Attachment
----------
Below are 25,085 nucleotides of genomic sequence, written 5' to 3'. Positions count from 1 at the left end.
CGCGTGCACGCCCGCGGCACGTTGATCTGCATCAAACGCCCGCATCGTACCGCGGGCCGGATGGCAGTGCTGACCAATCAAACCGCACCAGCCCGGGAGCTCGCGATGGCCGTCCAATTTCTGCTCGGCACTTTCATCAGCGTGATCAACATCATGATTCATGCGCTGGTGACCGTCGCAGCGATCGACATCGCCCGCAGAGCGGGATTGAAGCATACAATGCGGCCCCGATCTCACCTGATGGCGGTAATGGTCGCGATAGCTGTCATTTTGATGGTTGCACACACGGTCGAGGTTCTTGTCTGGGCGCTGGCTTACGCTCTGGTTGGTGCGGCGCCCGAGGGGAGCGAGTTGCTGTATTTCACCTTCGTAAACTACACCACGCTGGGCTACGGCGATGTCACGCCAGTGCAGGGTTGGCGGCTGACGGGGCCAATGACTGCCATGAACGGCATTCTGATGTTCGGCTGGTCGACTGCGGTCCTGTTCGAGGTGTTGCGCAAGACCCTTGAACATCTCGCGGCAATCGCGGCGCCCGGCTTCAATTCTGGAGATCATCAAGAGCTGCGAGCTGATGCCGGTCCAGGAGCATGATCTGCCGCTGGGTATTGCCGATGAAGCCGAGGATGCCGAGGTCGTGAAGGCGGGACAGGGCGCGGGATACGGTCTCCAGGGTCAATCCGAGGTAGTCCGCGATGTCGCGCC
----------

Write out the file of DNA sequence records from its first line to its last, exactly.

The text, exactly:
Below are 25,085 nucleotides of genomic sequence, written 5' to 3'. Positions count from 1 at the left end.
CGCGTGCACGCCCGCGGCACGTTGATCTGCATCAAACGCCCGCATCGTACCGCGGGCCGGATGGCAGTGCTGACCAATCAAACCGCACCAGCCCGGGAGCTCGCGATGGCCGTCCAATTTCTGCTCGGCACTTTCATCAGCGTGATCAACATCATGATTCATGCGCTGGTGACCGTCGCAGCGATCGACATCGCCCGCAGAGCGGGATTGAAGCATACAATGCGGCCCCGATCTCACCTGATGGCGGTAATGGTCGCGATAGCTGTCATTTTGATGGTTGCACACACGGTCGAGGTTCTTGTCTGGGCGCTGGCTTACGCTCTGGTTGGTGCGGCGCCCGAGGGGAGCGAGTTGCTGTATTTCACCTTCGTAAACTACACCACGCTGGGCTACGGCGATGTCACGCCAGTGCAGGGTTGGCGGCTGACGGGGCCAATGACTGCCATGAACGGCATTCTGATGTTCGGCTGGTCGACTGCGGTCCTGTTCGAGGTGTTGCGCAAGACCCTTGAACATCTCGCGGCAATCGCGGCGCCCGGCTTCAATTCTGGAGATCATCAAGAGCTGCGAGCTGATGCCGGTCCAGGAGCATGATCTGCCGCTGGGTATTGCCGATGAAGCCGAGGATGCCGAGGTCGTGAAGGCGGGACAGGGCGCGGGATACGGTCTCCAGGGTCAATCCGAGGTAGTCCGCGATGTCGCGCC